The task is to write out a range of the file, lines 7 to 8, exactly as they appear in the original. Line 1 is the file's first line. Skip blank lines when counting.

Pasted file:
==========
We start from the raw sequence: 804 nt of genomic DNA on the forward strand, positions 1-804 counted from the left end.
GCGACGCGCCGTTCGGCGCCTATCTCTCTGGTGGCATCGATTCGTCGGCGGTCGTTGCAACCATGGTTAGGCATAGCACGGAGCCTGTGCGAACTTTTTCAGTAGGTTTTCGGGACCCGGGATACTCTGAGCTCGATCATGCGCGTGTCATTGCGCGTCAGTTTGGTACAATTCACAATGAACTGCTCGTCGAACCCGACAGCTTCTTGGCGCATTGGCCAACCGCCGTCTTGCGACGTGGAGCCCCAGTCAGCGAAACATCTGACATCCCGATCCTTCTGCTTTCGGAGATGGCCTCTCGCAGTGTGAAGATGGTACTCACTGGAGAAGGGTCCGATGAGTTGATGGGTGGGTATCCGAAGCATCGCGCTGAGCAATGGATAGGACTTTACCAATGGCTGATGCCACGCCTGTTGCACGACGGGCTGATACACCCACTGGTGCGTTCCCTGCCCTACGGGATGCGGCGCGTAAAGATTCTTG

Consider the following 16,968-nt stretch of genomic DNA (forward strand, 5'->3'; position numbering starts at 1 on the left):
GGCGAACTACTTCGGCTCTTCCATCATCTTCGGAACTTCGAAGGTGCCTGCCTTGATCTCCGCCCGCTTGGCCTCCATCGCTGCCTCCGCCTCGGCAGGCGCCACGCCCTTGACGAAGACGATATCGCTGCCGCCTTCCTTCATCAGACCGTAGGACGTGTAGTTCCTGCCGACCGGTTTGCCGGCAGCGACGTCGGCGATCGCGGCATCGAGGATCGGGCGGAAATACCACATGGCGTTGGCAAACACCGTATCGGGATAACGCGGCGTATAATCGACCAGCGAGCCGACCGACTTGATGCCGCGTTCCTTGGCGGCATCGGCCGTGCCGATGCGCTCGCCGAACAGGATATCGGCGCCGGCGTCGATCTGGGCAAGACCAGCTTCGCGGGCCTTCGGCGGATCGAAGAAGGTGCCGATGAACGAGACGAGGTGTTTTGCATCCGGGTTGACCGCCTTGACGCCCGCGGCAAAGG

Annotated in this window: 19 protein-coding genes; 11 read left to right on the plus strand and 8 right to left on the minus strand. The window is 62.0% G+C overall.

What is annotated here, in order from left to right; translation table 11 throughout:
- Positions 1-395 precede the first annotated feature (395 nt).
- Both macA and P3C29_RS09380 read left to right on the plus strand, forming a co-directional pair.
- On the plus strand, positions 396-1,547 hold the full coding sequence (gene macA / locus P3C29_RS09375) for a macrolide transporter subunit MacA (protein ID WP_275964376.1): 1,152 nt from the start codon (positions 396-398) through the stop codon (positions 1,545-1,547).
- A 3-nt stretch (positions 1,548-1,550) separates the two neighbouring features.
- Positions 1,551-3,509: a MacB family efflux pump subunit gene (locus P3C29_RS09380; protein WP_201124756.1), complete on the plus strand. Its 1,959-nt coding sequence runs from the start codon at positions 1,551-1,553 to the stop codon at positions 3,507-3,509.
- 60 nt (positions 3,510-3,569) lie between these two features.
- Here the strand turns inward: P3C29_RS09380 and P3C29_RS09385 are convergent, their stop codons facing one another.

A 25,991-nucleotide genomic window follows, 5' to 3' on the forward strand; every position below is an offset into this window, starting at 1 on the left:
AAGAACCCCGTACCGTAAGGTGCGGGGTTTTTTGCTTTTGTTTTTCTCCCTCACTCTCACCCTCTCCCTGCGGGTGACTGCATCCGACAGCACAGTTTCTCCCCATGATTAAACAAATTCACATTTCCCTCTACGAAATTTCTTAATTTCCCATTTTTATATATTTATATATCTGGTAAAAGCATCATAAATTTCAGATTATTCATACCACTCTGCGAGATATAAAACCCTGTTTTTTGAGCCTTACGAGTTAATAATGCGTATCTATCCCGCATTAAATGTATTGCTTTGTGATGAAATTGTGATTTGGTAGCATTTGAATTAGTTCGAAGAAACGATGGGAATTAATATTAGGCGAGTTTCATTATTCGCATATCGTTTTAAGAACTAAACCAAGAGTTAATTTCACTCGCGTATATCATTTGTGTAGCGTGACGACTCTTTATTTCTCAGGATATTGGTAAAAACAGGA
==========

- Positions 1-395 precede the first annotated feature (395 nt).
- Both macA and P3C29_RS09380 read left to right on the plus strand, forming a co-directional pair.